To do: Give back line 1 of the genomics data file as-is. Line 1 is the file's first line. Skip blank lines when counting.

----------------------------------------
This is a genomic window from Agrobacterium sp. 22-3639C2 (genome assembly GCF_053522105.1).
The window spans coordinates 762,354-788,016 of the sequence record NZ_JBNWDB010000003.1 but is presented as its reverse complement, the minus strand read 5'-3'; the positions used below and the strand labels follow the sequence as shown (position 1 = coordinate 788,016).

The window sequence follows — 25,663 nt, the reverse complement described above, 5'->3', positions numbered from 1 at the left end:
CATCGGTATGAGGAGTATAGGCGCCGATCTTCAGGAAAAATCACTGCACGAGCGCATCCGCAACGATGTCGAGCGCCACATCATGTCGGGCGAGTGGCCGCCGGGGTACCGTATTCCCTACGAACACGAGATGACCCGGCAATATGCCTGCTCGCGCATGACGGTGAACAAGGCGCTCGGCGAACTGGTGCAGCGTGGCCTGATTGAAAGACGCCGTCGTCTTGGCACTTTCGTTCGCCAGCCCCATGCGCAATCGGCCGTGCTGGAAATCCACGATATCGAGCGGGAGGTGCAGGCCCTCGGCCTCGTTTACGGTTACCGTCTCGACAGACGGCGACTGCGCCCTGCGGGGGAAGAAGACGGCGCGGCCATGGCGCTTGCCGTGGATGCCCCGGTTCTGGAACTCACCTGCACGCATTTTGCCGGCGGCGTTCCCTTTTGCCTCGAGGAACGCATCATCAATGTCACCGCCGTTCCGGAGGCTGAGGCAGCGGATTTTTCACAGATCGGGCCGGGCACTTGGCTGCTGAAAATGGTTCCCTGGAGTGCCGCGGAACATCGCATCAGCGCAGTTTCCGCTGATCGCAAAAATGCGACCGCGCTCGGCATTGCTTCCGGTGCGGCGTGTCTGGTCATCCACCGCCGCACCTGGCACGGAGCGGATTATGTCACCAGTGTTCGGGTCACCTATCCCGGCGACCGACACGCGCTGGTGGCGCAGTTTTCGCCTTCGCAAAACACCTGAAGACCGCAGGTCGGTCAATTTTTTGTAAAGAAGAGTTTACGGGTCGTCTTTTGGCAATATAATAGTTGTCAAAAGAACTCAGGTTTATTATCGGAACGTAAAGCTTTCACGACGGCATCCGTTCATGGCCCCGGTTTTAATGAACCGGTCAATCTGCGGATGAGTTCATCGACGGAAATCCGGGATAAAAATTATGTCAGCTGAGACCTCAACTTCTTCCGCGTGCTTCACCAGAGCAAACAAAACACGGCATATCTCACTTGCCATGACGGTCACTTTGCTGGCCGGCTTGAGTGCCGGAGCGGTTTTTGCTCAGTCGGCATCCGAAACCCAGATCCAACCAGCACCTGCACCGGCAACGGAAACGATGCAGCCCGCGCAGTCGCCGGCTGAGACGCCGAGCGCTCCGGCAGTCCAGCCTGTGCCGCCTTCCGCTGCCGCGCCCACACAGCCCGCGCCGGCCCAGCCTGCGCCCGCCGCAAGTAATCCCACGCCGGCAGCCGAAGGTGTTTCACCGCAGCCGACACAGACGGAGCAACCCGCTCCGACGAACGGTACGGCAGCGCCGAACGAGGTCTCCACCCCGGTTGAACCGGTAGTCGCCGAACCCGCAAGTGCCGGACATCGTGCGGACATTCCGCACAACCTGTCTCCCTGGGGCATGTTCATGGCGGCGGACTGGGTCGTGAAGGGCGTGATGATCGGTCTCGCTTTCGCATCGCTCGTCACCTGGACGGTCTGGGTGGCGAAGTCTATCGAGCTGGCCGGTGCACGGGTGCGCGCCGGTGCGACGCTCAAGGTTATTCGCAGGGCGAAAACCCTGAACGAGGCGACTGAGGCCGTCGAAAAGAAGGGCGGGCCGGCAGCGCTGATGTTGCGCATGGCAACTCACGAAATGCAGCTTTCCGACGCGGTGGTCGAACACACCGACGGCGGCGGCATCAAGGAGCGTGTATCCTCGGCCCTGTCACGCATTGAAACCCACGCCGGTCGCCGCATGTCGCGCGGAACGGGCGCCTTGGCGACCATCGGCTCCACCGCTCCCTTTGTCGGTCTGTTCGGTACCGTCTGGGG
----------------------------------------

This is a genomic window from Agrobacterium sp. 22-3639C2 (genome assembly GCF_053522105.1).